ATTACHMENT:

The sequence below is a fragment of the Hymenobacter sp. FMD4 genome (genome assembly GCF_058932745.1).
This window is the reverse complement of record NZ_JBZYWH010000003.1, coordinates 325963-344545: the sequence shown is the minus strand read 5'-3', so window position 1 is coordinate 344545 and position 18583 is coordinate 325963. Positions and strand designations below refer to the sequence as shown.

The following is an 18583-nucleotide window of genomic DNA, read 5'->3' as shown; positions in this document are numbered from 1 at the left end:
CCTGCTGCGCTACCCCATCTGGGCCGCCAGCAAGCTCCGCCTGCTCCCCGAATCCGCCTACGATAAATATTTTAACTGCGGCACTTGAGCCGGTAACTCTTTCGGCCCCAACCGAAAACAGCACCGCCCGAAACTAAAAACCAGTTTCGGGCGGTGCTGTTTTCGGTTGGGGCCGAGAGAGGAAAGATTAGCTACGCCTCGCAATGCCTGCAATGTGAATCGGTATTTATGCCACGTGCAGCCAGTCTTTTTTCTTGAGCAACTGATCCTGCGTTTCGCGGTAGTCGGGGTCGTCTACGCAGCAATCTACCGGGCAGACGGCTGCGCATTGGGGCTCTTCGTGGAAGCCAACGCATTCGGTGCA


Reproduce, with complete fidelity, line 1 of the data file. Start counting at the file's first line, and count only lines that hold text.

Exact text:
The sequence below is a fragment of the Hymenobacter sp. FMD4 genome (genome assembly GCF_058932745.1).